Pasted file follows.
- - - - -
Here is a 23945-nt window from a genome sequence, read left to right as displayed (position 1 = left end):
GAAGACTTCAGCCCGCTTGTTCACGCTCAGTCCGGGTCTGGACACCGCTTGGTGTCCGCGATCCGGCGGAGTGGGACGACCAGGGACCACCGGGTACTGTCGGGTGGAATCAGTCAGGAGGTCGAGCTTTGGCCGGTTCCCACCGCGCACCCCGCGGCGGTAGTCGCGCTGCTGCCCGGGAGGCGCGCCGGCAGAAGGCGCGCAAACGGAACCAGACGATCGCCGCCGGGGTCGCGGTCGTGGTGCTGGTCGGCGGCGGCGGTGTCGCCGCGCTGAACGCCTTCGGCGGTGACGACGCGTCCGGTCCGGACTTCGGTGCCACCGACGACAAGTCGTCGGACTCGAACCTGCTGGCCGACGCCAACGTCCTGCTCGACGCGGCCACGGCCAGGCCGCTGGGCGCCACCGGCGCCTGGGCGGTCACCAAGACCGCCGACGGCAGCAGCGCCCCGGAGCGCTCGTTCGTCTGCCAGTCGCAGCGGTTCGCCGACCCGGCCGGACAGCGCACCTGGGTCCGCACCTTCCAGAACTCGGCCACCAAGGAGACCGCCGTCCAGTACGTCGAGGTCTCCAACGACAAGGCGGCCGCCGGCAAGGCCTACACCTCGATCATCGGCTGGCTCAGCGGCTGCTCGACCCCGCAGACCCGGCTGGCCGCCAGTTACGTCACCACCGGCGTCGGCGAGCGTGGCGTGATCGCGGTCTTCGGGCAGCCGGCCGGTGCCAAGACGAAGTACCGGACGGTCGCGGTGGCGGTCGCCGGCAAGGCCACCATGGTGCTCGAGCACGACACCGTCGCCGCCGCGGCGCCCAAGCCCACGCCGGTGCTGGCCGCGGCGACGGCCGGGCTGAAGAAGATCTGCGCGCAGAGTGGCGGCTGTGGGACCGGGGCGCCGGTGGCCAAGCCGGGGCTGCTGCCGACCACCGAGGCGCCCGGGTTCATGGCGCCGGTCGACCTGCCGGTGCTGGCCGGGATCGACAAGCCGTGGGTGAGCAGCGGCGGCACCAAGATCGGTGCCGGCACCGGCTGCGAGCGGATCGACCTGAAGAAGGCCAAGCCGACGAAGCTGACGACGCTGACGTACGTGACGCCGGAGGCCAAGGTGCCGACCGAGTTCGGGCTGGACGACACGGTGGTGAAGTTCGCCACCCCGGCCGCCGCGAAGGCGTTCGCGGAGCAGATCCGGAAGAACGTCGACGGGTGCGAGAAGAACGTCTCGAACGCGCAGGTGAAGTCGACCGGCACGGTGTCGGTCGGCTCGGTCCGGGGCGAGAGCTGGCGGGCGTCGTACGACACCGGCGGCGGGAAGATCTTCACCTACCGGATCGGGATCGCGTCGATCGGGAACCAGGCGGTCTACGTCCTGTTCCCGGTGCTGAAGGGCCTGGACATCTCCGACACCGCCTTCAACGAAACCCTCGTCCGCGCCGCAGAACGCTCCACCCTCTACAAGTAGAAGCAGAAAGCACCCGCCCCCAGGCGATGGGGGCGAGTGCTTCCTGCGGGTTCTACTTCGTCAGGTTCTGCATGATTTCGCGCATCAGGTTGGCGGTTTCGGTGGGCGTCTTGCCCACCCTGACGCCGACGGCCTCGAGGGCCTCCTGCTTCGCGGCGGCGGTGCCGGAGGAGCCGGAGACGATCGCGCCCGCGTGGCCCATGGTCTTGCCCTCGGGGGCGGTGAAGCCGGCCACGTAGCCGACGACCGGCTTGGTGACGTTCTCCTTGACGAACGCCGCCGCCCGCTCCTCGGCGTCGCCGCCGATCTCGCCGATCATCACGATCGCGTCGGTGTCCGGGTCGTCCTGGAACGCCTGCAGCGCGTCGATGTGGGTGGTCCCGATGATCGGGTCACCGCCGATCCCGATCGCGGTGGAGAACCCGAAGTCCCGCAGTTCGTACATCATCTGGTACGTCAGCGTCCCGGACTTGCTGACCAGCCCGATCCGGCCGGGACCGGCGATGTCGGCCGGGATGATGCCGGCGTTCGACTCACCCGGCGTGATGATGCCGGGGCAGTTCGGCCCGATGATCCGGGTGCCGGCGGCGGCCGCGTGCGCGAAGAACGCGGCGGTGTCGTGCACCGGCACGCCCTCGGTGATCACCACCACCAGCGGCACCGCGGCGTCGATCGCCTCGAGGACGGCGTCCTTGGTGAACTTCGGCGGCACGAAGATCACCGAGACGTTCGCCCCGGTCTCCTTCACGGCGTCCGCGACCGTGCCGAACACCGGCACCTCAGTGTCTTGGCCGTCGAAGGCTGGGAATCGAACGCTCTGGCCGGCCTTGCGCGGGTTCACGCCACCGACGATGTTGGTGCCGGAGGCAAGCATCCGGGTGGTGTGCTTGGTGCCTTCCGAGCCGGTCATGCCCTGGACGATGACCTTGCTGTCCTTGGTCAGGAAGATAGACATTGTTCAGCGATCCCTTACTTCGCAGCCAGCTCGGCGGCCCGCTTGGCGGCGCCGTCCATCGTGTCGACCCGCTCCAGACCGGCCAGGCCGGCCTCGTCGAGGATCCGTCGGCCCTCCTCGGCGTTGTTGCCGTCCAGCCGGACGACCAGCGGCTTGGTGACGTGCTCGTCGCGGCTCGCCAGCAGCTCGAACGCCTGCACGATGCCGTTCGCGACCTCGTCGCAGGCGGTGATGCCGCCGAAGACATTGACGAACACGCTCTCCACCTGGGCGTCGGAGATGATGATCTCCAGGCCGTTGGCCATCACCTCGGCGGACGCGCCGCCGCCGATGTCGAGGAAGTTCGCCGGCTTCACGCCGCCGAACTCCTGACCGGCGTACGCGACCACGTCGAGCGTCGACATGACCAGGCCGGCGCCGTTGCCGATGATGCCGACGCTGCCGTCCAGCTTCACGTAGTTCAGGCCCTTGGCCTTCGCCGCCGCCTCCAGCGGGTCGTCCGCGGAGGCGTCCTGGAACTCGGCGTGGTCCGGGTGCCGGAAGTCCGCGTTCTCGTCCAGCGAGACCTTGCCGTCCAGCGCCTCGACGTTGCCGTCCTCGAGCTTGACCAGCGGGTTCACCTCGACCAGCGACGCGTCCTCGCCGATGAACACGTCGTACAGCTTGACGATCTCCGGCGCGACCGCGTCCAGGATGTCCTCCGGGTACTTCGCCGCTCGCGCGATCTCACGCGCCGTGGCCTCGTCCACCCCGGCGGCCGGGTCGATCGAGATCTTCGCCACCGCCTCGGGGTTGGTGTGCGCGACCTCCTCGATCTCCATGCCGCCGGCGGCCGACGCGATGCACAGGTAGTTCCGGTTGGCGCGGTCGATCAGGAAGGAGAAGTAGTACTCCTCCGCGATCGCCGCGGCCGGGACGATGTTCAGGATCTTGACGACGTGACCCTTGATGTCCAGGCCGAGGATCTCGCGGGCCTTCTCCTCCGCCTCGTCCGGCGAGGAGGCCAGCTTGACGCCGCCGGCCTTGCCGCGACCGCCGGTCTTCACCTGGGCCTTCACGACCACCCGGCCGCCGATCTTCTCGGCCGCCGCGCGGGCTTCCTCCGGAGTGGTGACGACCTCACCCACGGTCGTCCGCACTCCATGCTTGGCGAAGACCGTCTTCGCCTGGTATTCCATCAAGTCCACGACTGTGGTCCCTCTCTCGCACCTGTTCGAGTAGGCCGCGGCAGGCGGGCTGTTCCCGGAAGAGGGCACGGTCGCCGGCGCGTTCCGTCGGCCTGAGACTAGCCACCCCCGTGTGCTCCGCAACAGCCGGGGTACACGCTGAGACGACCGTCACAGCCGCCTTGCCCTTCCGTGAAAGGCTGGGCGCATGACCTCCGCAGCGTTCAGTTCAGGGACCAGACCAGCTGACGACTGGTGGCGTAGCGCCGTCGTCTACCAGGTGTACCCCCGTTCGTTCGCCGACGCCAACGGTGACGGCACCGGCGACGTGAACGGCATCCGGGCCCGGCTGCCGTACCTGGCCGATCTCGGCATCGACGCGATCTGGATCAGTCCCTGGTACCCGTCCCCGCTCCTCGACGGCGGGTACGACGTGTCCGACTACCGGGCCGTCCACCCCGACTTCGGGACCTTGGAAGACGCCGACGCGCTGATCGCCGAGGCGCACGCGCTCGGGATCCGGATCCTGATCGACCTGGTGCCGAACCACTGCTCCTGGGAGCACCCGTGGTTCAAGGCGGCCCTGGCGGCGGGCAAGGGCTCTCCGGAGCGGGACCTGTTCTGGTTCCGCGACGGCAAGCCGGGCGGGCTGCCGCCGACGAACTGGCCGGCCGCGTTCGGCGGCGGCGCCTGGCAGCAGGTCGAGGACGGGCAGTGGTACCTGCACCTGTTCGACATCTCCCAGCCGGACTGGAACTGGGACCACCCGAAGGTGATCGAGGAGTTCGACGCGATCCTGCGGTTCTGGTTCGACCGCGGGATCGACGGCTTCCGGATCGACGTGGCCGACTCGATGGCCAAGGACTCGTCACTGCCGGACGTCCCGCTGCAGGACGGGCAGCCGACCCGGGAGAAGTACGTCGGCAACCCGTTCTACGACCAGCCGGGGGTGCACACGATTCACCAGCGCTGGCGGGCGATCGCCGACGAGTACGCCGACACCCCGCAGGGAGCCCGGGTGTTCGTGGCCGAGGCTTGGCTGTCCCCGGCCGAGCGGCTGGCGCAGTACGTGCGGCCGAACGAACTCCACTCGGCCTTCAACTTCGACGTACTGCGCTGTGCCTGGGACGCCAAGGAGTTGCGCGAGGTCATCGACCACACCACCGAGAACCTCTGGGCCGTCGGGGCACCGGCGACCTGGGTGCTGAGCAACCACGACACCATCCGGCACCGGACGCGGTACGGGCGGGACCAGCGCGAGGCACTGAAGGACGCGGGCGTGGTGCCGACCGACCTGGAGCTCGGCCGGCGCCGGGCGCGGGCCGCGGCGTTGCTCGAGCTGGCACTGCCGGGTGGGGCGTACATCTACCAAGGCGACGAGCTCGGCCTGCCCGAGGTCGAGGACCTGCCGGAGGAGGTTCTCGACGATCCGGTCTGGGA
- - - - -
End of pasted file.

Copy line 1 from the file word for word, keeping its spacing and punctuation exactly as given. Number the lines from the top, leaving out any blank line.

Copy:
Here is a 23945-nt window from a genome sequence, read left to right as displayed (position 1 = left end):